Call it the sunshine paradox: Kids may be most at risk of packing on pounds during summer, that prime time for swimming, hiking and bicycling...
Call it the sunshine paradox: Kids may be most at risk of packing on pounds during summer, that prime time for swimming, hiking and bicycling, researchers report.
But instead of taking on those high-energy pursuits, many kids are cooped up playing video games and munching calorie-laden snacks.
A new study highlighted the summer weight-gain phenomenon among young children. Researchers in the Midwest looked at the body mass index, which relates height to weight, of 5,380 students. They followed them for two years, from kindergarten through first grade, and found the average index grew more than twice as quickly over the summer than during the school year.
- Amid drought, Rattlesnake Lake reveals its roots
- Probe of 777 engine’s explosive failure pinpoints its origin
- Lloyd McClendon’s status is at the top of the new Mariners GM’s list
- Seattle-area teen loved football, says grieving father
- SEC adds millions to developer’s alleged fraud in Seattle
Most Read Stories
Children of the working poor may be especially at risk because they are left indoors while their parents are at jobs. While at home, kids eat and drink what they want, says Dr. Jennifer Bass, a pediatrician who chairs a national pediatricians special-interest group on obesity. Bass estimates as many as 30 percent of her patients are overweight.
“What fills up all those extra hours?” Bass says. “Often it can be TV or video games.”
Bass recalls one 6-year-old whose older sibling baby-sat her while her mother worked. Neither was allowed outside while their mother was away. Even at 6, the child was obese.
“I said, ‘So what are you doing?’ ” Bass remembers. “She said, ‘I’m watching a lot of TV.’ I said, ‘Ideally, it would be good to limit it to one or two hours a day.’ And they were just laughing at me.”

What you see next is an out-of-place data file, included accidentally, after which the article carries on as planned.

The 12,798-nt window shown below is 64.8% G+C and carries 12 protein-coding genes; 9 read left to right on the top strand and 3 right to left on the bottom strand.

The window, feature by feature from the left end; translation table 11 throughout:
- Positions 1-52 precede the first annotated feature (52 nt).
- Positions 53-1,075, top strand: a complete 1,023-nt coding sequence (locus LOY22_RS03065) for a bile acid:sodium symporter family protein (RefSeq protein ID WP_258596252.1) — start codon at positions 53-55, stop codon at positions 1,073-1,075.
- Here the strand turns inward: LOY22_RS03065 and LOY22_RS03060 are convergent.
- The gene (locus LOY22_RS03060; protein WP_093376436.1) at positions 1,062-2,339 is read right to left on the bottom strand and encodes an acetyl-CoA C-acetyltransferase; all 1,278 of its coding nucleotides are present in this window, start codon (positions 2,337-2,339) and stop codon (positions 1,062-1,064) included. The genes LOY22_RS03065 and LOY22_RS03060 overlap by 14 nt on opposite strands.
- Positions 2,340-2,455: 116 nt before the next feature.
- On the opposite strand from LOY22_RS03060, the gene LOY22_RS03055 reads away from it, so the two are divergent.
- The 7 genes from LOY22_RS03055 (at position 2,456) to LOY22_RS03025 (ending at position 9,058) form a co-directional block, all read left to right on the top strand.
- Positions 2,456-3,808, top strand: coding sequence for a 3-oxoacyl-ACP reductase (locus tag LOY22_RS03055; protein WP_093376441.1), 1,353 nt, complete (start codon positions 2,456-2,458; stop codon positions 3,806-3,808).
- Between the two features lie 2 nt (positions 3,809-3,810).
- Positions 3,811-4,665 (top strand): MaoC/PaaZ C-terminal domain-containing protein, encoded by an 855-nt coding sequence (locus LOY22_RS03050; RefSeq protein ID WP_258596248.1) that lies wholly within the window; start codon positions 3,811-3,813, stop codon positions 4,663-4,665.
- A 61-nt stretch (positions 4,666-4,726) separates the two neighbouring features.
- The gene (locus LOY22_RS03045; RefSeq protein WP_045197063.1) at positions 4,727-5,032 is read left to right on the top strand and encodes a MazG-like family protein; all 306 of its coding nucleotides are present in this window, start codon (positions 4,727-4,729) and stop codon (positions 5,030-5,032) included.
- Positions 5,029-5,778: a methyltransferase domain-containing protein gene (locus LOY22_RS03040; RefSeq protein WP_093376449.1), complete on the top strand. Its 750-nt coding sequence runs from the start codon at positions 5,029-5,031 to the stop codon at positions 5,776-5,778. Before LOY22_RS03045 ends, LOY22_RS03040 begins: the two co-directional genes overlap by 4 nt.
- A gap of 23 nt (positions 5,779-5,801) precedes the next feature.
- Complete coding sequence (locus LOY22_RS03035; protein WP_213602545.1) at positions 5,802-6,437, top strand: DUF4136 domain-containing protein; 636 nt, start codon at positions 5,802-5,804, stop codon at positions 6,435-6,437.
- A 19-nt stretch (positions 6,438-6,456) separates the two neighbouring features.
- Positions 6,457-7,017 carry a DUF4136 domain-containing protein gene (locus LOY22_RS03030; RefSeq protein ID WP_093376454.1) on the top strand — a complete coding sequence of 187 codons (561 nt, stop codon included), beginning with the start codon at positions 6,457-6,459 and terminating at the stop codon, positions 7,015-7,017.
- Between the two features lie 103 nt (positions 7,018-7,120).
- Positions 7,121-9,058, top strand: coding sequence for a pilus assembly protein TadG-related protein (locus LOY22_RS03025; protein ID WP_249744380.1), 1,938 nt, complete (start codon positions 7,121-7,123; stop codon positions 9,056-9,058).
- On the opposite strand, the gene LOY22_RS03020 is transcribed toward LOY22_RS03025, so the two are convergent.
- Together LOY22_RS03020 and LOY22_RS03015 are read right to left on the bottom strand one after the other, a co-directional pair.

The health consequences of childhood obesity are significant. Daniel Marks, an Oregon Health & Science University pediatric endocrinologist who studies and treats obese children, says many of his referred patients come with orthopedic problems, Type 2 diabetes and sleep apnea. The youngest child referred to him for morbid obesity was not quite 1 year old.
“I, of course, see the worst of the worst,” Marks says. “I’m really starting to see children, even under the age of 10, developing diseases that would usually be seen in adults.”
According to estimates from the federal government’s Centers for Disease Control and Prevention, without intervention, 1 in 3 children born in the year 2000 will develop diabetes.
Unlike with other health problems, treatment of an overweight child means changing the entire family’s behavior. That’s not easy, doctors and researchers say. Parents usually have their own weight problems, and act as poor eating and exercise role models for their children.
Bass conducted a study while working in New York that showed 50 percent of parents with obese kids didn’t recognize their child as overweight. Even doctors might minimize the child’s weight problem or fail to mention it.